Anganwadi Workers Make Contraceptives 'User-Friendly'
Neha, 22, of Naun village in Dharampur block of Solan district in the hill state of Himachal Pradesh, got married three years ago. She became a mother soon after.
After marriage, her life has fallen into an established groove. Whether it is summer or winter, her day begins at the crack of dawn - she has to clean the home, cook for the family, send her husband off to work and look after the eight cows the family owns - all the while keeping a sharp eye on her lively one-year-old son. Neha looks frail but she works very hard to keep the household going even as her husband toils away at the local vegetable market to earn a modest income. They make up for the shortfall in expenses by selling some milk now and then.
Neha has many dreams for her son. She would like to see that he gets a good education and is well looked after. She also knows that the only way she can ensure this is by keeping her family small. But, until a few months ago, this shy young woman had no idea how to prevent an unwanted pregnancy.
Neha's neighbour, Sunita, is barely 20 and is already in the third month of her second pregnancy. Married young, she found herself pregnant before she could even come to terms with her new life as a married woman. Sunita, too, had no idea about contraception. It was only after her daughter was born that a neighbour told her about the pill. She and her daily wager husband are clear they do not want more children but the only contraceptive option they know about is sterilisation, although the couple is still too young to go in for a permanent method of family planning.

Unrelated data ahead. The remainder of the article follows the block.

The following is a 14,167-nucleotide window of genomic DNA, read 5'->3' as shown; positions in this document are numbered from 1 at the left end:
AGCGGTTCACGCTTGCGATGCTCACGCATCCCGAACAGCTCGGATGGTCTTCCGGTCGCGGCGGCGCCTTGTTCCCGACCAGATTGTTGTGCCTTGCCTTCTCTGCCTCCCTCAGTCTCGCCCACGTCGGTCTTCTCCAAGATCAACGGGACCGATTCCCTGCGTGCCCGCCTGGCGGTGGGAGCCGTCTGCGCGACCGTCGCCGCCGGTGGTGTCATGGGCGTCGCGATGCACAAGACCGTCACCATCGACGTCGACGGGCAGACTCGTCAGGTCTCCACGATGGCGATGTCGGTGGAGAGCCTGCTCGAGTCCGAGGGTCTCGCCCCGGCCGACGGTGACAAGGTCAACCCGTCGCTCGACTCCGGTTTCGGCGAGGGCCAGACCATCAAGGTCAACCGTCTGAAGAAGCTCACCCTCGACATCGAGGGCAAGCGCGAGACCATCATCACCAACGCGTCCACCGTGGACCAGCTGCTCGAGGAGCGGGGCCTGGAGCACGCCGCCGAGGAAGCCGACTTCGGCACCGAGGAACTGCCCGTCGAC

Himachal Pradesh is recognised as one of north India's most progressive states in terms of human development indices. Women here are better educated and more aware than their counterparts elsewhere in the region. Almost every woman wants a small family but not many know how to limit their family size.
What young women like Neha and Sunita need is access to proper information on the various contraceptive options available to young women like them, so that they can take informed decisions about this very important aspect of their lives. Interestingly, it is the anganwadi that is emerging as an important knowledge space for them.
The anganwadi, a child-care and mother-care centre set up by the Government of India as part of its Integrated Child Development Services (ICDS) programme, is run by a woman worker who is responsible for the basic health and nutrition needs of the women and children of her community. Today, anganwadi workers in Himachal do more than just ensure that the children under their care get proper supplementary nutrition - they also advise their mothers on contraception.